In response to Defendant's questions regarding the location of the dog, Plaintiff stated that the dog ran away. (Doc. No. 26, Ex. C. at 59:19-60:1; Ex. D at 15:3-6; Ex. E at 21:24-22:1.) Defendant asked Plaintiff whether she had filed a police report about the missing dog and Plaintiff responded she had not. (Doc. No. 26, Ex. C. at 59:19-60:1; Ex. D at 14:13-17, 15:3-11; Ex. E at 21:24-22:3.) At this point the conversation ended. Plaintiff then called the Hamburg Police Department to confirm that the person with whom she had spoken was a law enforcement official and not "Ms. Payne putting somebody up to doing this." (Doc. No. 26, Ex. D at 15:23-25.)
Defendant and Mrs. Payne returned to the Hamburg Police Station. (Doc. No. 26, Ex. C at 61:15.) Shortly thereafter, Plaintiff called Defendant and again stated that the dog was missing. (Id. at 62:14.) Defendant then informed Mrs. Payne he was unsure if he would be able to retrieve the dog that day and suggested that Mrs. Payne return to her home, which she did. (Id. at 63:3-64:19.)
Later that day, Defendant compiled the information given to him from Mrs. Payne. After creating a sequence of events and reviewing his notes, Defendant decided he would file criminal charges. (Doc. No. 26, Ex. E at 26:2-9.) He typed up an Affidavit of Probable Cause, charging Plaintiff with theft by unlawful taking and receiving stolen property. Given the estimate of the value of the dog as a "show dog," the charges would be classified as felonies under the Pennsylvania Crimes Code. (Id. at 27:7-12.) In his deposition, Defendant explained that he did not proceed to file the charges with a local judge. Had he filed the charges, he would have obtained warrants for the arrest of Plaintiff and for the search of her home. He gave two reasons for not filing the charges and creating a court case. (Id. at 31:9.) First, he stated that he did not need a warrant to arrest Plaintiff on felony theft charges because he had probable cause to arrest her. (Id. at 31:9-18.) Second, he had "compassion for somebody that had a dog." (Id. at 31:24.) If he filed the felony theft charges, they would appear on Plaintiff's record; if he could avoid that from happening, he would try to do so. (Id. at 31:19-33:17.)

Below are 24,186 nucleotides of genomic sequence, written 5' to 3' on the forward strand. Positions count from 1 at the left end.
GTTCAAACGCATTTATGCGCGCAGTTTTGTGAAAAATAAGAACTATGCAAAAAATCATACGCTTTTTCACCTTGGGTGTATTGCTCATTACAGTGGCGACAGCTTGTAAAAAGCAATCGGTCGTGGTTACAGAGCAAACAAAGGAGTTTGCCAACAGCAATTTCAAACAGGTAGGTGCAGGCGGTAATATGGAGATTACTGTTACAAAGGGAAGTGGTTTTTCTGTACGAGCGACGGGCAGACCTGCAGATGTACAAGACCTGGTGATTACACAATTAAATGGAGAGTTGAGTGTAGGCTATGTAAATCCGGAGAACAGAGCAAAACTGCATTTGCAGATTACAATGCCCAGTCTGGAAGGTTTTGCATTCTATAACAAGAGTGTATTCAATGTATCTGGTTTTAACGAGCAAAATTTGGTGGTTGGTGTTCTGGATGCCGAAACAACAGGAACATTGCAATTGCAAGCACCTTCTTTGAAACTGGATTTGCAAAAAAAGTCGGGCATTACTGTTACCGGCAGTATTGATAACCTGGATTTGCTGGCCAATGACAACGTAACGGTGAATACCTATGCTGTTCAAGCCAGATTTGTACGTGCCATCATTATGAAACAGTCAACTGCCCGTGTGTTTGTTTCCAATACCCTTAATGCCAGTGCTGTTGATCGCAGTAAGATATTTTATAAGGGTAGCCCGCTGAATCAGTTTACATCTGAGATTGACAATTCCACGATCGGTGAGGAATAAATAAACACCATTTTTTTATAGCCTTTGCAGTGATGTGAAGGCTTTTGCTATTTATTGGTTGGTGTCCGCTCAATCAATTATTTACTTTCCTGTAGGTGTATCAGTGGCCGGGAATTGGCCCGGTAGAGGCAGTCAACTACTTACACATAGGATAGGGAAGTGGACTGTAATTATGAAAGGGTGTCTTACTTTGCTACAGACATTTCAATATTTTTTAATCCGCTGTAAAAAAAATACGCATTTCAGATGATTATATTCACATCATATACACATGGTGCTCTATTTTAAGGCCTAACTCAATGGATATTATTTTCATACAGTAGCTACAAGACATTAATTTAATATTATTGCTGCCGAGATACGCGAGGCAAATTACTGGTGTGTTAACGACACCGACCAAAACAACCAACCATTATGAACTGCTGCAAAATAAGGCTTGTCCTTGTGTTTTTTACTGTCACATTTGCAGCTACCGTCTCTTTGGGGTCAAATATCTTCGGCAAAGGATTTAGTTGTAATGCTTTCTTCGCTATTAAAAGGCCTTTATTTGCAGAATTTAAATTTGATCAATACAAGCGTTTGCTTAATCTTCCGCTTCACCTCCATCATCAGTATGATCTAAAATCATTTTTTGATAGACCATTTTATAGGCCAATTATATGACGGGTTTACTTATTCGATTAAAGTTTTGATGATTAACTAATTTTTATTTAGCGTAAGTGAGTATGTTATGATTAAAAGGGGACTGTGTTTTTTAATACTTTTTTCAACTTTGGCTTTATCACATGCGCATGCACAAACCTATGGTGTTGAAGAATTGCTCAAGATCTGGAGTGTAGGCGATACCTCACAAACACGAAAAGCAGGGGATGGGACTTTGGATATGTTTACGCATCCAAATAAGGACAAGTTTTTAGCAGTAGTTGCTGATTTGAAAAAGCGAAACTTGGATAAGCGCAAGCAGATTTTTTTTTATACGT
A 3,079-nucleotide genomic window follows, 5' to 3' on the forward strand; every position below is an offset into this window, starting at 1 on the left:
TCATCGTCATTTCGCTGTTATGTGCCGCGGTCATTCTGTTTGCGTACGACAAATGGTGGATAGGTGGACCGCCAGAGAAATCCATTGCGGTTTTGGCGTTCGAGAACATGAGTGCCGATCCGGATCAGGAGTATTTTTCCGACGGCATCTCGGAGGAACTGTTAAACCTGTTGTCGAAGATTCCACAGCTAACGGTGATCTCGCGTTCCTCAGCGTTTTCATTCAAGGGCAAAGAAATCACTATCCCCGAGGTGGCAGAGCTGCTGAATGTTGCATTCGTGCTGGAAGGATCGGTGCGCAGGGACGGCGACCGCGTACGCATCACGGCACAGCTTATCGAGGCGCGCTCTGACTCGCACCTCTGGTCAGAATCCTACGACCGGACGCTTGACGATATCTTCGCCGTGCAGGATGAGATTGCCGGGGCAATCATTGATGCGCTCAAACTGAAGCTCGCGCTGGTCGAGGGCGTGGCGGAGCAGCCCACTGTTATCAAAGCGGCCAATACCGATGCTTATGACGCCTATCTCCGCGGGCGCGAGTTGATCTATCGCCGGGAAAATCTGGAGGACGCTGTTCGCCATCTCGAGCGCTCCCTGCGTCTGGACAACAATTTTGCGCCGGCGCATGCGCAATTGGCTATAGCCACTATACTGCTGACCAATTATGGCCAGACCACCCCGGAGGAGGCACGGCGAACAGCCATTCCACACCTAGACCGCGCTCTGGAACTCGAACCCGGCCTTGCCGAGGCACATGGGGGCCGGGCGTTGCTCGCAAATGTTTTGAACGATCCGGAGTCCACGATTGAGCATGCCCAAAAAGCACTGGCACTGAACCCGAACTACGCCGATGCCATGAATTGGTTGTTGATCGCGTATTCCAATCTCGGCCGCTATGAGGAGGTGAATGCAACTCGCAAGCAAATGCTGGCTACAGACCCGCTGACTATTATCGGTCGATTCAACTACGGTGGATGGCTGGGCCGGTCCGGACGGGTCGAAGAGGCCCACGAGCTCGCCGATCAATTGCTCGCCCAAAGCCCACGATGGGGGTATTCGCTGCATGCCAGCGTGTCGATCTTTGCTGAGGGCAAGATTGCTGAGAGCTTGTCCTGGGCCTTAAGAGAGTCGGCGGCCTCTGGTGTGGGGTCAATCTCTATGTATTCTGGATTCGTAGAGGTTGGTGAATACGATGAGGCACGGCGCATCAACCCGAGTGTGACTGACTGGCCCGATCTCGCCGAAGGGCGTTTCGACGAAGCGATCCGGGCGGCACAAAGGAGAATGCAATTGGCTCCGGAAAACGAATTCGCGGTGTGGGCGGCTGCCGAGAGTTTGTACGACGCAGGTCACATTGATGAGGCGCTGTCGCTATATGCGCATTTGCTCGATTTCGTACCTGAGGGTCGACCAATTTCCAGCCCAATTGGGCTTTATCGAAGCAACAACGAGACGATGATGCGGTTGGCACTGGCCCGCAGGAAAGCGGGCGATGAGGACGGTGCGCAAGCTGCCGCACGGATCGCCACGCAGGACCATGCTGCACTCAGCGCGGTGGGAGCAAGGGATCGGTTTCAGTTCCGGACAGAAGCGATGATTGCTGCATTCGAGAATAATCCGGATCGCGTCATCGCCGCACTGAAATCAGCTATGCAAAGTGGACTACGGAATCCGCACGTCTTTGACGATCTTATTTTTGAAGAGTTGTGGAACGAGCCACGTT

B. Defendant's Account of the Events of the Evening of February 6, 2009
Later that evening, Defendant returned to Plaintiff's home wearing his
police uniform. (Doc. No. 26, Ex. E at 27:15-16; 33:20; 43:10-11.) One
or two of his colleagues, Officer Cramer and possibly Officer Doug
Williams, followed Defendant in a separate vehicle.*fn2
(Id. at 42:12-43:11.) When he arrived at Plaintiff's home, he
and Officer Cramer approached the front door and Defendant knocked.
(Id. at 42:5-8.) Defendant could not recall who answered the door, but
stated that he was "kind of thinking" it was Plaintiff's husband. (Id.
at 42:21-43:1.) Whoever it was, that person invited him in to the
"vestibule area" of the home. (Id. at 42:12.)
Once inside, Defendant spoke with Plaintiff and her husband, explaining that he had a warrant for her arrest.*fn3 (Doc. No. 26, Ex. E at 44:11-14.) He explained that he would take
Plaintiff to arraignment court and that Plaintiff's husband could come too, but he would have to follow in his own vehicle. (Id. at 44:14-20.) Plaintiff was asked to get her coat. (Id. at 44:21-23.) Plaintiff had offered to show Defendant paperwork as proof that she was lawfully in possession of the dog. Since she had lied to Defendant regarding the whereabouts of the ...